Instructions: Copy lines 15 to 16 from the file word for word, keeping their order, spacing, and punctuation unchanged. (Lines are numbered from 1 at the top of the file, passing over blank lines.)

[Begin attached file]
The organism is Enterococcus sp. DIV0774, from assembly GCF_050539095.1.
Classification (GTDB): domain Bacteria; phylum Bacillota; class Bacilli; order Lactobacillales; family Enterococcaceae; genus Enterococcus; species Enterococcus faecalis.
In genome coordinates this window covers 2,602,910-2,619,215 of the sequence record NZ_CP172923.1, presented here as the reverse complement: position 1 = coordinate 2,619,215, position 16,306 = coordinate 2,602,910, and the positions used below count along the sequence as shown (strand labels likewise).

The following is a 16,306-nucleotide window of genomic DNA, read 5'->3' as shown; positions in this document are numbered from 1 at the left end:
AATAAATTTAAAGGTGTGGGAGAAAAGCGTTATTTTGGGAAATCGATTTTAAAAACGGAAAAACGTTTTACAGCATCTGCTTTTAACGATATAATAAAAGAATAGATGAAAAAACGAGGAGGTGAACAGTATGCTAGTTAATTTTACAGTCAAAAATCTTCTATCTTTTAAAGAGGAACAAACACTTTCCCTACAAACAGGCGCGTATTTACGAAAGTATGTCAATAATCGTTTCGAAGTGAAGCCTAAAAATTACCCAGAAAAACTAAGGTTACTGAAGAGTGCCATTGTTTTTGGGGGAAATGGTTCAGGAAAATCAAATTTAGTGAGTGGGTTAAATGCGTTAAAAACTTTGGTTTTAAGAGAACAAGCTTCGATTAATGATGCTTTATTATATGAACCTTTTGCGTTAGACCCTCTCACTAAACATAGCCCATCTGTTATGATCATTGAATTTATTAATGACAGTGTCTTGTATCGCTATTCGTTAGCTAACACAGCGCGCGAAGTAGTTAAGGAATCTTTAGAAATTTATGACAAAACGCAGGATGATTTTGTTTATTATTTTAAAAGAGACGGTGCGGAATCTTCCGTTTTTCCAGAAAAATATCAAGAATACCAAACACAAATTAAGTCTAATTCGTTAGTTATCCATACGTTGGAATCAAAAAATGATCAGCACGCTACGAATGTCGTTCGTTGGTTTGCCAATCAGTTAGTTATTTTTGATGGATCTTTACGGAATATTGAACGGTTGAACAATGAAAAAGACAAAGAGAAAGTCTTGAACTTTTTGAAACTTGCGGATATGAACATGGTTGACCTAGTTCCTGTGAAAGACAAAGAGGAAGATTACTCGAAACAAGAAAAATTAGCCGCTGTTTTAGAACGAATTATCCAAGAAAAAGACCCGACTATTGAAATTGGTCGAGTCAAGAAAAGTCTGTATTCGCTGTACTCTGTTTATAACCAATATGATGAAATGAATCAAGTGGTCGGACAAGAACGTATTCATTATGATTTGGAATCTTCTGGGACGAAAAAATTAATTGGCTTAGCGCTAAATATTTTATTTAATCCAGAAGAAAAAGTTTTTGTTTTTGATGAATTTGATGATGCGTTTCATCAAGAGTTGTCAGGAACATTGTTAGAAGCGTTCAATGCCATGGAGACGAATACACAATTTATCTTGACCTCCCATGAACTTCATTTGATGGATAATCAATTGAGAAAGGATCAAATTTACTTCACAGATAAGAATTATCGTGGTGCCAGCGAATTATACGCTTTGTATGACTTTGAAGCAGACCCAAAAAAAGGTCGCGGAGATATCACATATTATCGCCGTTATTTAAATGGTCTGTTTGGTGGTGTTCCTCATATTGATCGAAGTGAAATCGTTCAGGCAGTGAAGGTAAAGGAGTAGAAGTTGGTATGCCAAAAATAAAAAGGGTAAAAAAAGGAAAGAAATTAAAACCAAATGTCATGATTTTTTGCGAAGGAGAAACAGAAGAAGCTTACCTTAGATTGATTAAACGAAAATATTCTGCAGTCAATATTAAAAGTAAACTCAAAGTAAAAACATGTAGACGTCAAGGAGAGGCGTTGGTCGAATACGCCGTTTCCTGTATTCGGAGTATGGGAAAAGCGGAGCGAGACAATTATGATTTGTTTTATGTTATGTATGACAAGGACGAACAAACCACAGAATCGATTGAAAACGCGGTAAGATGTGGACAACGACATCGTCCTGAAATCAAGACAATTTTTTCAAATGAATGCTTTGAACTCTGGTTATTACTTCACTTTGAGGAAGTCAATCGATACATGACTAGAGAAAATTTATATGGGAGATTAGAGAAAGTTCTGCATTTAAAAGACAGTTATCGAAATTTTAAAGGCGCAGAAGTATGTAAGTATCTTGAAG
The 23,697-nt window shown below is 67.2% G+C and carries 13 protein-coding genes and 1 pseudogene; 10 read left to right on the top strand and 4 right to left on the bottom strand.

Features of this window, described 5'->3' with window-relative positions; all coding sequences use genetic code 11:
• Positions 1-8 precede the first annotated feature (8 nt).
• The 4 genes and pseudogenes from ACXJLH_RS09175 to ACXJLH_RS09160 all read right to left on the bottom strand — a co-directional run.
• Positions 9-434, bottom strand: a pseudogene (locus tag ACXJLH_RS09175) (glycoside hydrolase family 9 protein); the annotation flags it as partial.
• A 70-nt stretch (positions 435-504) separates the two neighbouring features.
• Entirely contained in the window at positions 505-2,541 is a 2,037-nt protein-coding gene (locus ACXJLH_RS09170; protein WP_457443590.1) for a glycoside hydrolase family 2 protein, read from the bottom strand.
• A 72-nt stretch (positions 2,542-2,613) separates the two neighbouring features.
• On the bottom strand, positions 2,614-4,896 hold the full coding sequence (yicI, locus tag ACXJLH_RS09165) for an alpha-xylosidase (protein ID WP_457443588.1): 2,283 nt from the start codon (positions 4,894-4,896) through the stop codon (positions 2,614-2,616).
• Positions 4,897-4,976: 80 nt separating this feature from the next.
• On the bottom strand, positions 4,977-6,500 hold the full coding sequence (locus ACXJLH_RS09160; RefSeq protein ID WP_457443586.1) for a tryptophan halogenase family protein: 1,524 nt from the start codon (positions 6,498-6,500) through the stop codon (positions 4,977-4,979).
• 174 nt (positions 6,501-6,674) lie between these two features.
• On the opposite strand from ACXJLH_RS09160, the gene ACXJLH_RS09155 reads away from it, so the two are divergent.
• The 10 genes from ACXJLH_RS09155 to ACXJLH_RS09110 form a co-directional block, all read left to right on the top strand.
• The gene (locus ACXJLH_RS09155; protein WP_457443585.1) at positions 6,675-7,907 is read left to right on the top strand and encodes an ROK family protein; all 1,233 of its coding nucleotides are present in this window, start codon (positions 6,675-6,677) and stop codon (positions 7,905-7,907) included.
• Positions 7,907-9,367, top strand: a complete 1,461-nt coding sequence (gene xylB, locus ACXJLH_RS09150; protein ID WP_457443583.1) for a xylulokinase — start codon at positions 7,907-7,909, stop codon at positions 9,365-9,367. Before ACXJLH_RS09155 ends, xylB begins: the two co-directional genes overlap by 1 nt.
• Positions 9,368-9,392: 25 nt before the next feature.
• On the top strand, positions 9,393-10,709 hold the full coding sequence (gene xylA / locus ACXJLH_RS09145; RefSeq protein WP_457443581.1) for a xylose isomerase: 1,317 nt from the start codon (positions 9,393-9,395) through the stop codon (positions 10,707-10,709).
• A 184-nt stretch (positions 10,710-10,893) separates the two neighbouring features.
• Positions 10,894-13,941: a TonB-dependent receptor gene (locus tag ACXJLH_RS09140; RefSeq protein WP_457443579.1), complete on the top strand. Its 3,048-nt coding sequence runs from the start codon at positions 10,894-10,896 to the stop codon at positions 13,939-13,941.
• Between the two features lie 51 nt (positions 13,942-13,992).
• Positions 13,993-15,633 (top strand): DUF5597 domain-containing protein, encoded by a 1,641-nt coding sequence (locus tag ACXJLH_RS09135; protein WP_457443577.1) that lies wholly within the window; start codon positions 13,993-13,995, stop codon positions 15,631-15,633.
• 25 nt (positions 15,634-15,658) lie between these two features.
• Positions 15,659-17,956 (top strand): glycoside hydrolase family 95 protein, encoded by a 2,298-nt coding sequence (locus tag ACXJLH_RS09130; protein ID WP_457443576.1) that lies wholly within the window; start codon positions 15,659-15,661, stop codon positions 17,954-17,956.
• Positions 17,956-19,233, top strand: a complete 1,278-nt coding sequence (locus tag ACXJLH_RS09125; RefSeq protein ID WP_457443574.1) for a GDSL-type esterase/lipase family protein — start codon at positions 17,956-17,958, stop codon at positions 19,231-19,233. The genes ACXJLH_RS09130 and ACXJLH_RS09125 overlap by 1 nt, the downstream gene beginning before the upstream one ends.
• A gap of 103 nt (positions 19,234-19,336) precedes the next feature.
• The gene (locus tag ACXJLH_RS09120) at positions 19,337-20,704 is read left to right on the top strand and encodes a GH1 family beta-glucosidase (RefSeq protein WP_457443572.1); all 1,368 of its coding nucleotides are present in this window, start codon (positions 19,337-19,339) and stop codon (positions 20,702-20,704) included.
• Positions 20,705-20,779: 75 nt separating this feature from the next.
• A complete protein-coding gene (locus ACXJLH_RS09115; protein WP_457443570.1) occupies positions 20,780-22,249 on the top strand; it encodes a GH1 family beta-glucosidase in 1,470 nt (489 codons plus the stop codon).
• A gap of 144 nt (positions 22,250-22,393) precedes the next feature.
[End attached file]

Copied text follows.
• Positions 4,897-4,976: 80 nt separating this feature from the next.
• On the bottom strand, positions 4,977-6,500 hold the full coding sequence (locus ACXJLH_RS09160; RefSeq protein ID WP_457443586.1) for a tryptophan halogenase family protein: 1,524 nt from the start codon (positions 6,498-6,500) through the stop codon (positions 4,977-4,979).